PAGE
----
Zeman has never played nice with the Czech media but he went further than usual at this press conference in Prague on 20 October, on the eve of the country’s parliamentary elections. He was clearly trying to intimidate reporters with this mock Kalashnikov made of wood, with its “for journalists” inscription and an alcohol bottle instead of an ammunition clip.
“President Zeman is no angel but how far will his cynicism go?” said Pauline Adès-Mével, the head of RSF’s EU-Balkans desk. “Brandishing a Kalashnikov, even a mock one, at journalists is unworthy of a European Union democracy and constitutes a grave and disturbing threat to media freedom.”
Just days ago, Zeman threatened a cameraman in a corridor of the Council of Europe building in Strasbourg, telling his escort: “Get rid of him for me or I’ll kill him.” Minutes later, Zeman’s spokesman said the president’s words were completely justified because the cameraman had been in the way.
At a meeting with Vladimir Putin in Beijing in May, he said they should “liquidate” journalists because “there are too many of them.” His robust language is never nuanced. He has repeatedly referred to journalists as “garbage” and “manure” since 2010.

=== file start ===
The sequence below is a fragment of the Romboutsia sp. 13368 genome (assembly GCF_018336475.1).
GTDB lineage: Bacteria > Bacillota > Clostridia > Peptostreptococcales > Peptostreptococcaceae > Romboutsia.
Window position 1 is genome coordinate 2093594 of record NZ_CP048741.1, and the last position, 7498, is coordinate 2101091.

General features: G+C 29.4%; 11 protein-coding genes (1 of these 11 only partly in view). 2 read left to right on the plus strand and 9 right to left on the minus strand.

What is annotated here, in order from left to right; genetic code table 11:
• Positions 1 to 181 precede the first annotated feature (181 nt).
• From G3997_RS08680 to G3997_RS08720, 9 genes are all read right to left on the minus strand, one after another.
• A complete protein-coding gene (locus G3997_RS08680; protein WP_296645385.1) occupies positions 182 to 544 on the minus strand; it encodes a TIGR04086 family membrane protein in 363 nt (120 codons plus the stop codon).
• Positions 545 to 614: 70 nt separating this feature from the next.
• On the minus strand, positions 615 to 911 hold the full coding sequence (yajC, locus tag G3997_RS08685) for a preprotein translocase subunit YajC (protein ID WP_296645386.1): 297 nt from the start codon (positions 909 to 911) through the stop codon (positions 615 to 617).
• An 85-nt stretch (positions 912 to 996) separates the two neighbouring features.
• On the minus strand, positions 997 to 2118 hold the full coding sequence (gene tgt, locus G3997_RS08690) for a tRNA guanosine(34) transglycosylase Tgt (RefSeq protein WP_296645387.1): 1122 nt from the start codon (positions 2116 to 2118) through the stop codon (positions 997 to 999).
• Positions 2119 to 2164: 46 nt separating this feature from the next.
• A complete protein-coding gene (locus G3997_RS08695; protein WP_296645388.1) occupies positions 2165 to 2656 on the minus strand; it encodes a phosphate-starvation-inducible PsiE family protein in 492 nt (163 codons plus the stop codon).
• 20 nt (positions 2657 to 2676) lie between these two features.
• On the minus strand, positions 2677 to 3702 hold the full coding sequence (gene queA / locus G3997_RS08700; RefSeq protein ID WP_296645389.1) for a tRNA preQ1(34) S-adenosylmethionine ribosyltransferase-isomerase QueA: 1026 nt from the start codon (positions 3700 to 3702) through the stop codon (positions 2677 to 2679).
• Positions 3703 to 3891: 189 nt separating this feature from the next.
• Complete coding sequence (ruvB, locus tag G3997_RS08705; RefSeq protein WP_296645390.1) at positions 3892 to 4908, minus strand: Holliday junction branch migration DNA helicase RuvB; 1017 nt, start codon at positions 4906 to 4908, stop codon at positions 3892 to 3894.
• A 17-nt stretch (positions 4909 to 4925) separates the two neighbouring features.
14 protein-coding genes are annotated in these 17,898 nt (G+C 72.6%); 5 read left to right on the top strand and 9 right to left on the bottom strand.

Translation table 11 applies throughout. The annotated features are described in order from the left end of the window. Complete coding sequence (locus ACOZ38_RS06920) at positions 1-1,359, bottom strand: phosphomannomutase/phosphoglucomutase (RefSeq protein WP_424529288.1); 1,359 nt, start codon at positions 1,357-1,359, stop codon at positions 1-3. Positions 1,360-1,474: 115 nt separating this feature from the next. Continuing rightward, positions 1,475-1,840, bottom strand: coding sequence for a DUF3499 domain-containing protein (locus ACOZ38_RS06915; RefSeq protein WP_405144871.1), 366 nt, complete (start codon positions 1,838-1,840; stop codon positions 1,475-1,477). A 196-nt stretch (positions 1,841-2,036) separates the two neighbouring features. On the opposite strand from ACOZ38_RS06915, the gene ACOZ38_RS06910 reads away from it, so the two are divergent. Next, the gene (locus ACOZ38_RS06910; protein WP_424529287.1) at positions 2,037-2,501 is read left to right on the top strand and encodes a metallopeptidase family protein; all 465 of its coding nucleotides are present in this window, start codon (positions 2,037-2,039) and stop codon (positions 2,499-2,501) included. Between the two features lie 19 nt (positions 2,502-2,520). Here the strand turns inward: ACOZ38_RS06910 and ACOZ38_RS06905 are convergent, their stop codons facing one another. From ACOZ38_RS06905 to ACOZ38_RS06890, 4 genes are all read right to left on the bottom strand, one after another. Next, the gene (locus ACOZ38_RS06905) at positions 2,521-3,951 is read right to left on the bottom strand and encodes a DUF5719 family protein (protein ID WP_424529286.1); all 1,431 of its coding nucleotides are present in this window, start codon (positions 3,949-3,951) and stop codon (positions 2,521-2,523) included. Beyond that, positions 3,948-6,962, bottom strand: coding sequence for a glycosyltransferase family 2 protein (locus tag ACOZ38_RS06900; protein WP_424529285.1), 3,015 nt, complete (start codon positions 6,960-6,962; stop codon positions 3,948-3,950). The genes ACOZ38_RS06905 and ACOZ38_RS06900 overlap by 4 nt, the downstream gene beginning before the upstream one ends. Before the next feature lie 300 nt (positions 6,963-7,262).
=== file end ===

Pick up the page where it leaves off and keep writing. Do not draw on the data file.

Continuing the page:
The impact of his latest bad joke has not been improved by the fact that he has just asked an ally, Andrej Babis, a billionaire businessman who heads the populist party ANO, to form a government after winning the largest share of the vote in the 21 October parliamentary elections.
Dubbed “the Czech Trump,” the 63-year-old Babis is the country’s second richest man. His business empire includes leading media outlets and there is no shortage of examples of his meddling in their editorial policies.
Long regarded as a model of integration into the European Union, the Czech Republic is nowadays a source of growing concern about the threat to media freedom from the concentration of media ownership in the hands of a few wealthy businessmen, a concern fuelled by President Zeman’s latest provocation.
The Czech Republic is ranked 23rd out of 180 countries in RSF’s 2017 World Press Freedom Index.